// Escape string values that may contain quotes
         $field_values = "list_id = $list_id, " .
          "owner_screen_name = '" . $oDB->escape($owner_screen_name) . "', " .
          "slug = '" . $oDB->escape($list->slug) . "', " .
          "name = '" . $oDB->escape($list->name) . "', " .
          "description = '" . $oDB->escape($list->description) . "', " .
          "created_at = '" . $oDB->date($list->created_at) . "', " .
          "members = " . $list->member_count . ", " .
          "subscribers = " . $list->subscriber_count . ", " .
          "mode = '" . $list->mode . "'";
          
        $oDB->insert($table_name, $field_values);
      }
    }

    // Get the cursor for the next page of results
    $cursor = $results->next_cursor;
  }
}

?>

You can test this tool with list_ownerships_test.php, which is set to collect all the lists owned by the @twitter account.

list_ownerships_test.php

<?php

require('list_ownerships.php');
list_ownerships('twitter','list_ownerships',1);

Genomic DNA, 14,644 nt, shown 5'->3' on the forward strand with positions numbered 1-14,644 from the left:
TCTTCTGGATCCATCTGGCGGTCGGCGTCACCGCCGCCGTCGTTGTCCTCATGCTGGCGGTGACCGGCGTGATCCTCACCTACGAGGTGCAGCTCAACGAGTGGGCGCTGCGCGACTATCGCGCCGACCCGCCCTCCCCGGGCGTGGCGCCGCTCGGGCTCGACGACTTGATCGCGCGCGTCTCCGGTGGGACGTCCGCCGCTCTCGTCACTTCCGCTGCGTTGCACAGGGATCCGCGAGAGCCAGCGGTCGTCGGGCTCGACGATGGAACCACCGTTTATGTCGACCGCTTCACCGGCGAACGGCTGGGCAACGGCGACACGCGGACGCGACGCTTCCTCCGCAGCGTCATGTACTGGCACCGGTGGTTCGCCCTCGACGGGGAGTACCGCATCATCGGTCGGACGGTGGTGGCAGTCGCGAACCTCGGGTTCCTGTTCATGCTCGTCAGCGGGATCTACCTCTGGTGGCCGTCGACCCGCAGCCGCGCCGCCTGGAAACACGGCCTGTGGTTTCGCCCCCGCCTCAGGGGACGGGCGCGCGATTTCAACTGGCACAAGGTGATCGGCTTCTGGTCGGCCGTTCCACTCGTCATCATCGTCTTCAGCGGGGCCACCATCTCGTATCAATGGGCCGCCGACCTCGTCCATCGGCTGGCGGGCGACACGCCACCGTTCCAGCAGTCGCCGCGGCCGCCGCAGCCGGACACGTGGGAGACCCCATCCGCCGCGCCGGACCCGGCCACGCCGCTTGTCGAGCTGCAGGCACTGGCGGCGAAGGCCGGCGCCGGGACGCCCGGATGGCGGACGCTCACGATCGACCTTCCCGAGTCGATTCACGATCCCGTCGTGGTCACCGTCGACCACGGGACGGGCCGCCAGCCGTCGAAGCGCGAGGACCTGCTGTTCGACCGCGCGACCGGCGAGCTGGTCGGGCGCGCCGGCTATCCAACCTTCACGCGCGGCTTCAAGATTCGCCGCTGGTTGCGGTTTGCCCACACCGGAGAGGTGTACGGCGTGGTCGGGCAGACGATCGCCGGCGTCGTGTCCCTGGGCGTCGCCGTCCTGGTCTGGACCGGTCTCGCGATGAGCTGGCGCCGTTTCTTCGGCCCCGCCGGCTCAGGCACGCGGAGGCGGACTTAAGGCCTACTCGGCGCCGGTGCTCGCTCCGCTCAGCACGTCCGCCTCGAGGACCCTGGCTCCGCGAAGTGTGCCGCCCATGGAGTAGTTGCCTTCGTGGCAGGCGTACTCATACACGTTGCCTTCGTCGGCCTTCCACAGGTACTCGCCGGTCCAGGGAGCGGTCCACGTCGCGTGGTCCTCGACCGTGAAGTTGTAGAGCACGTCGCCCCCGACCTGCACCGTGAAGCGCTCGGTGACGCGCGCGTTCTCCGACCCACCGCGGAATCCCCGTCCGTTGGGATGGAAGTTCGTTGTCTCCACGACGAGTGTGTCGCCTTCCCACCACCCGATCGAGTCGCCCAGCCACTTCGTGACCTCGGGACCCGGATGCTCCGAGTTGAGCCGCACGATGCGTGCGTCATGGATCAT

?>

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Streaming API: Multi-level tweet collection databases

by Adam Green on February 14, 2014

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in Streaming API

Yesterday’s streaming API post described a multiple server model for handling high rate tweet collection. Today I’d like to cover a different architecture that addresses this problem with a single server running multiple databases.

Let’s say you want to display tweets for the most active stocks each day. The streaming API lets you collect tweets for 400 keywords, or in this case, the 400 most active stock symbols. That will be a high flow rate, and a large database to query if your site only needs to display tweets for 20 or 30 stocks at any one time.